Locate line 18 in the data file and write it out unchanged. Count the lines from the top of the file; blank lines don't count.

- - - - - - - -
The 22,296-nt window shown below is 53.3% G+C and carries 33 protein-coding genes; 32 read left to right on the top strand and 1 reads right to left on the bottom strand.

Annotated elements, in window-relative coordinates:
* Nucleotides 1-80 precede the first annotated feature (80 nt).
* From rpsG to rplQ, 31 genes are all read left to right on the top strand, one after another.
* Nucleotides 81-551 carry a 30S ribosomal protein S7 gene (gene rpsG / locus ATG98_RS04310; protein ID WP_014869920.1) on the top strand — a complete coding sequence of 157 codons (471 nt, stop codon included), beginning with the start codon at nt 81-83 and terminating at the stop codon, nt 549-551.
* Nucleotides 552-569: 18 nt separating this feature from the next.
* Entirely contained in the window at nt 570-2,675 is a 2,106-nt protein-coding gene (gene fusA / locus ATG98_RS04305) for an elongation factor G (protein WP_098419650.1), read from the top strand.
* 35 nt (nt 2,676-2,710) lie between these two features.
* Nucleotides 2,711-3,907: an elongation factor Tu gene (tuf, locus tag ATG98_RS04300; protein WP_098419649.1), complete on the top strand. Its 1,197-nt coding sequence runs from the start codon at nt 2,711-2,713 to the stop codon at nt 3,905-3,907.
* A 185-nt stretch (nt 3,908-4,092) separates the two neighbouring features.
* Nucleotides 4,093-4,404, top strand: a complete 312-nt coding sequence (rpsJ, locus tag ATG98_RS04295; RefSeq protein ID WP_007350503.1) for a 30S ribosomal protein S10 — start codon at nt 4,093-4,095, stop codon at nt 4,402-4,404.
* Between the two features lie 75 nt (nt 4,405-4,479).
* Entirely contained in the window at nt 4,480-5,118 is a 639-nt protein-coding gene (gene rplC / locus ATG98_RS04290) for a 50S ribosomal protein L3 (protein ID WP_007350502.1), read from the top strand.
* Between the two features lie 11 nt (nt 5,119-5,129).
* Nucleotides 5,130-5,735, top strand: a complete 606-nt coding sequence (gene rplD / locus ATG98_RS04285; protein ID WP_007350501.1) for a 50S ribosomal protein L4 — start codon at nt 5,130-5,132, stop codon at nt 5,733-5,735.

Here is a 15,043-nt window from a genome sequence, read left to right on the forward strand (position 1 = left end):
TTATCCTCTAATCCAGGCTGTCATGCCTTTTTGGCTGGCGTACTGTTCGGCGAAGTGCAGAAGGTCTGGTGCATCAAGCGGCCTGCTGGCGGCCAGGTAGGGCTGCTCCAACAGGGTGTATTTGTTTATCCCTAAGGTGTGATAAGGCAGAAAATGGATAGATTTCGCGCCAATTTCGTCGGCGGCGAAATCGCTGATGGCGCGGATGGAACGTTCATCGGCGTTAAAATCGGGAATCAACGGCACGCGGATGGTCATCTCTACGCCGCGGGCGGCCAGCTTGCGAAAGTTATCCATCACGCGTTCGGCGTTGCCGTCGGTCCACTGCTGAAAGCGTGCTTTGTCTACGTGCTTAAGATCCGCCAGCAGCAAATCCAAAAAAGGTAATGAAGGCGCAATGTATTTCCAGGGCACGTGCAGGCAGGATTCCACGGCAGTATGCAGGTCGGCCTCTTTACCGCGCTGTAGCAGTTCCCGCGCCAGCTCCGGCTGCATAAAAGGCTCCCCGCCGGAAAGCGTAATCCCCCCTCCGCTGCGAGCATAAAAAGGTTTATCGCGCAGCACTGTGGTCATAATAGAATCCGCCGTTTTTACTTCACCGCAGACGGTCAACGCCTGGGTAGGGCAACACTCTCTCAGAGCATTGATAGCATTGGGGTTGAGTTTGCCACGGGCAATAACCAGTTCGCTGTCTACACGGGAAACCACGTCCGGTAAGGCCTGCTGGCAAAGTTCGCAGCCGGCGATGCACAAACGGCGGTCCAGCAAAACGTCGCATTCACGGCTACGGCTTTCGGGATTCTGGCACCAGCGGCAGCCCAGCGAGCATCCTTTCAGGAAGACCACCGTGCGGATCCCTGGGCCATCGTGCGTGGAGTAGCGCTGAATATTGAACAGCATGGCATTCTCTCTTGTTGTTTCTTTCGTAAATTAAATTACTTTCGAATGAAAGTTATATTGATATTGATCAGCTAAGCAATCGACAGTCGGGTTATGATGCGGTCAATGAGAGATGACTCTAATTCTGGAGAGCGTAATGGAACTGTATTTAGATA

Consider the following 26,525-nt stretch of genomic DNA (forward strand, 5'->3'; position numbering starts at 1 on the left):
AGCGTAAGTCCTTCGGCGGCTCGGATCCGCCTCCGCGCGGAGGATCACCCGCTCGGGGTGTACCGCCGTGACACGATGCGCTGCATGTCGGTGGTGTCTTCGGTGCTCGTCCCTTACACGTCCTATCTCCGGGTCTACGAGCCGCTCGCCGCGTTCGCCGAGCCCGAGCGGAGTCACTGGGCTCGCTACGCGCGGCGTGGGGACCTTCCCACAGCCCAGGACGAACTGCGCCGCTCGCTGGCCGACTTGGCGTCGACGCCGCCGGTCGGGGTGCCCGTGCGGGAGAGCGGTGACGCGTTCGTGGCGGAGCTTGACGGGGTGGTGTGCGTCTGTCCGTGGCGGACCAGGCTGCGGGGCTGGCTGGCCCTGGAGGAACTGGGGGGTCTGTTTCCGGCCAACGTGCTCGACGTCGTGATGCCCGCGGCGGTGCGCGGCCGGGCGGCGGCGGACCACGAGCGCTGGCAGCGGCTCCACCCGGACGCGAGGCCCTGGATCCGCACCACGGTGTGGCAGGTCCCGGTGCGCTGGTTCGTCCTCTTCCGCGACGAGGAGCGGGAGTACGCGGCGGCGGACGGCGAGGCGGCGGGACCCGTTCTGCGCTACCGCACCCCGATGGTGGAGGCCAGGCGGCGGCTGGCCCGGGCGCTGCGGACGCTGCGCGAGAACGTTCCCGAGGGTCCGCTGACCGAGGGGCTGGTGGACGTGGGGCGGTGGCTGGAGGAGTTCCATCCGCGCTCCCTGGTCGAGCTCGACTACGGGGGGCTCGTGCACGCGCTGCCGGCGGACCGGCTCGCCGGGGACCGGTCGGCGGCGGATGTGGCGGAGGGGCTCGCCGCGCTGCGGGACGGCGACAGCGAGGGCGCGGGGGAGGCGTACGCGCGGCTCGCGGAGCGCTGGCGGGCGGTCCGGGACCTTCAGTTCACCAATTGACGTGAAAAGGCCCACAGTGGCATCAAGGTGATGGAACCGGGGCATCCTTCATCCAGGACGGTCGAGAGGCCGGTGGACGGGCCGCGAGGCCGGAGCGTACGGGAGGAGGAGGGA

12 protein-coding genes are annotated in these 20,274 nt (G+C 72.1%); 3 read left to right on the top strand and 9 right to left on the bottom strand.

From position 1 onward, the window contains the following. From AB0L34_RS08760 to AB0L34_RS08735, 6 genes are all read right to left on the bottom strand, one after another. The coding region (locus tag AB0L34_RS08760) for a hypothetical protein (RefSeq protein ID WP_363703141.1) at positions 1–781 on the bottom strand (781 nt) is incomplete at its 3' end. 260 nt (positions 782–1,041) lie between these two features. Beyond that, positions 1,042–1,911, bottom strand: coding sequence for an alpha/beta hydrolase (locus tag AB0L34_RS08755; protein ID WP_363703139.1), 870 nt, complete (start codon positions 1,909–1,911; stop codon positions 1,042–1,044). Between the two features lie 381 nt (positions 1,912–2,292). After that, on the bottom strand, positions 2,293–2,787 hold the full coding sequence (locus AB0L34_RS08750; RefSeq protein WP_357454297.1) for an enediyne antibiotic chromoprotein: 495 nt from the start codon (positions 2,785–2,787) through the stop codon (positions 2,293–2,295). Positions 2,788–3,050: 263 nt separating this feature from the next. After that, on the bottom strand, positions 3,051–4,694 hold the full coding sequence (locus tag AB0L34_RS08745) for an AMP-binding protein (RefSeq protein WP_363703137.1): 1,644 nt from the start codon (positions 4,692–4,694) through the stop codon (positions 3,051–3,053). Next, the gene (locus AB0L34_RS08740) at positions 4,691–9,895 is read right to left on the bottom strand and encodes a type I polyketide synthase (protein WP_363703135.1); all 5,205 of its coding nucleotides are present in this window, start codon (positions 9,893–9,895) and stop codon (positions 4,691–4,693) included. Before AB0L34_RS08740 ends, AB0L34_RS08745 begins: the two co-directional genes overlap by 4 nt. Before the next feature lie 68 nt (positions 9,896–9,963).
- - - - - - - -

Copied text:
Consider the following 26,525-nt stretch of genomic DNA (forward strand, 5'->3'; position numbering starts at 1 on the left):